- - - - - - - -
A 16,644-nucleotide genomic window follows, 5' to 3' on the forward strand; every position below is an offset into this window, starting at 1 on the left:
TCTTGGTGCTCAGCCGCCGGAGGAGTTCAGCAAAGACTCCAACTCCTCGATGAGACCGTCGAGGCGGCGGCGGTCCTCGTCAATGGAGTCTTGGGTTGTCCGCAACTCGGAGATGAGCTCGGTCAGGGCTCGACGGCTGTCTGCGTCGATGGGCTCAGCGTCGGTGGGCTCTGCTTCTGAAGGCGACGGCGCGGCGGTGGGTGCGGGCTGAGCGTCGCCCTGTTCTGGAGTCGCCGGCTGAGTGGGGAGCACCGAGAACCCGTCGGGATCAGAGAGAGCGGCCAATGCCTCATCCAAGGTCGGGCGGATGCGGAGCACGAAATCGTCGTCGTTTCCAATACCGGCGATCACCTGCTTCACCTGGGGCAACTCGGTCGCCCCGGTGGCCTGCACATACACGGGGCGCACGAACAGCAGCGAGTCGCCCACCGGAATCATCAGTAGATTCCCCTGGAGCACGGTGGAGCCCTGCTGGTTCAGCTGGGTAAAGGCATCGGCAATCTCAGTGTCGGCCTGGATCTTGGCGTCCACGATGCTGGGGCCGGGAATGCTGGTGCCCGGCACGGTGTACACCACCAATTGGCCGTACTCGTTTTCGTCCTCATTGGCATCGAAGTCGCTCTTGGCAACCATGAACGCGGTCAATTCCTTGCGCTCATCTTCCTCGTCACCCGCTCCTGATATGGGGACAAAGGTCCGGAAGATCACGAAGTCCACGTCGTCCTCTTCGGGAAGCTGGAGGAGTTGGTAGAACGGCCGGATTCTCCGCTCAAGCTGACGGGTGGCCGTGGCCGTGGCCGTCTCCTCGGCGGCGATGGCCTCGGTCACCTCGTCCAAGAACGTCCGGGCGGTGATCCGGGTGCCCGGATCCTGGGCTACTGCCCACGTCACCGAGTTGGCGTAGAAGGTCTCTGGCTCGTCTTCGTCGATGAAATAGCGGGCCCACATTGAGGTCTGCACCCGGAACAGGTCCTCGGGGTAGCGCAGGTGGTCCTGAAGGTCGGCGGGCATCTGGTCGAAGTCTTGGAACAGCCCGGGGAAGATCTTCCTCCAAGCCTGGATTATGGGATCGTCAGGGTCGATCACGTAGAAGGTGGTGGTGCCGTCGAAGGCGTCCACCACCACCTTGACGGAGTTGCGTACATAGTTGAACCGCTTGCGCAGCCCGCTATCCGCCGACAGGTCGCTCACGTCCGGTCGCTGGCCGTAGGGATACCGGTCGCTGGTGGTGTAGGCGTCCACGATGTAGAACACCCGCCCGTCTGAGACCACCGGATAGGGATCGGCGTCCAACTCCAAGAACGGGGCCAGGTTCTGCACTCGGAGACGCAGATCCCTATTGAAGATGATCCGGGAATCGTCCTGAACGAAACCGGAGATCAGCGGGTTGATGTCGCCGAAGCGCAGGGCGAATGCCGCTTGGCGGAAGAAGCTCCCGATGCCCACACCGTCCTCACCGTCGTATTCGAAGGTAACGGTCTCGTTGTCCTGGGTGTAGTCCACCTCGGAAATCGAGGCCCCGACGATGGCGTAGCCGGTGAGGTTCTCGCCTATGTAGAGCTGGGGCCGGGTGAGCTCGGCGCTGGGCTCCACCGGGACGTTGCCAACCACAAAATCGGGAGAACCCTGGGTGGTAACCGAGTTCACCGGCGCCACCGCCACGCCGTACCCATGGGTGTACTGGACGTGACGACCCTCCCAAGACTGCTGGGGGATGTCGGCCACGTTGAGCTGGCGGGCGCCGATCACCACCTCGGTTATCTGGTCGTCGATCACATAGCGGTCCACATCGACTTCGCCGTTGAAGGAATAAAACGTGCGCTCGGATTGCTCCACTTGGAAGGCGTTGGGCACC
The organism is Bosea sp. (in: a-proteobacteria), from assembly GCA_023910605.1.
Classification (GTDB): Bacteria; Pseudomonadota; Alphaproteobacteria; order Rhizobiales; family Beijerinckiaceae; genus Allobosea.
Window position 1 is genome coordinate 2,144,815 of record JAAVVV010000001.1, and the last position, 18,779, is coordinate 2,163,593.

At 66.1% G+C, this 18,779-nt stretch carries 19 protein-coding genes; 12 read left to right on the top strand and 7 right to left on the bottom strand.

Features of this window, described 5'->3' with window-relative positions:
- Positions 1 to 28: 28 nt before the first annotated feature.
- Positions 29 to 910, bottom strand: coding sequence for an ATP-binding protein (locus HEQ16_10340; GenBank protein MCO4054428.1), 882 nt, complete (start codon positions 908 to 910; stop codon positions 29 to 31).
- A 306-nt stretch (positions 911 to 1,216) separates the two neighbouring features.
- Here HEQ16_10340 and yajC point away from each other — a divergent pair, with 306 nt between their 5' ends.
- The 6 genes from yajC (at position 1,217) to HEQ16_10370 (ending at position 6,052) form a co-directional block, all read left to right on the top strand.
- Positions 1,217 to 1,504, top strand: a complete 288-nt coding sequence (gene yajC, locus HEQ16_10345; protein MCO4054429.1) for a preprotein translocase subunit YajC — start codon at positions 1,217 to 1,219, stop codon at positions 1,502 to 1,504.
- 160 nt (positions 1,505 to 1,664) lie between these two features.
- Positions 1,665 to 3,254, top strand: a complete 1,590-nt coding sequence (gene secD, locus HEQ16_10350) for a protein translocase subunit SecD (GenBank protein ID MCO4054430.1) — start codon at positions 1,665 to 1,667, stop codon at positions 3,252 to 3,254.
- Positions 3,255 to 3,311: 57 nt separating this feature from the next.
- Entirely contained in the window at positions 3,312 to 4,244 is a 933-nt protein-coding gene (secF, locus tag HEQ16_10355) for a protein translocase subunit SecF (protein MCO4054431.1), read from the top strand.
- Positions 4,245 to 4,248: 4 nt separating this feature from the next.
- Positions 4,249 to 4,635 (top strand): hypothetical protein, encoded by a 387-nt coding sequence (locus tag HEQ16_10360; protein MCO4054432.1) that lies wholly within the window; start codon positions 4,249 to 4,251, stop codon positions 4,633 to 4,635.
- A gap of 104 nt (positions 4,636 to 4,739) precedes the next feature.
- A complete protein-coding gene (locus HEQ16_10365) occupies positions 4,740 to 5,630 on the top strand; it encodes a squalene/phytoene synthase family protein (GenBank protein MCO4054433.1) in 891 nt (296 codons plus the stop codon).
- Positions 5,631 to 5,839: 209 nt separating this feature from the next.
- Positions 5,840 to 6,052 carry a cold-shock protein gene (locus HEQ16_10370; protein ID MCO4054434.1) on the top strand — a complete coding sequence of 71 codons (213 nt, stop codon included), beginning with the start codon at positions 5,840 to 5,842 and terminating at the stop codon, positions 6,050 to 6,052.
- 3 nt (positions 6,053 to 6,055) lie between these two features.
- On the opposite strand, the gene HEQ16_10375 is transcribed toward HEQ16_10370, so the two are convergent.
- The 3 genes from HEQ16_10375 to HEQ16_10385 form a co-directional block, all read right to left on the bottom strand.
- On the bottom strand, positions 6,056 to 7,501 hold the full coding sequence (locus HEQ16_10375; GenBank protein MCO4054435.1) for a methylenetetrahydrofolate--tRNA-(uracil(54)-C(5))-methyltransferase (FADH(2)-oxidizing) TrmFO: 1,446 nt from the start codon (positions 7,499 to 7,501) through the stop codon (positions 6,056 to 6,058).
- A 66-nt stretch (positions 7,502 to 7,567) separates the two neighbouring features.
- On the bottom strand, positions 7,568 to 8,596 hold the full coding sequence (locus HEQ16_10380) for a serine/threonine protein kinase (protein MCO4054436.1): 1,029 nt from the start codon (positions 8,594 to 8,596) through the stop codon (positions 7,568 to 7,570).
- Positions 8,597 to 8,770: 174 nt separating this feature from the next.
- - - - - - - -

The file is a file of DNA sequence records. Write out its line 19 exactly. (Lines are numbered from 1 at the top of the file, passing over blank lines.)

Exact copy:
- Positions 4,249 to 4,635 (top strand): hypothetical protein, encoded by a 387-nt coding sequence (locus tag HEQ16_10360; protein MCO4054432.1) that lies wholly within the window; start codon positions 4,249 to 4,251, stop codon positions 4,633 to 4,635.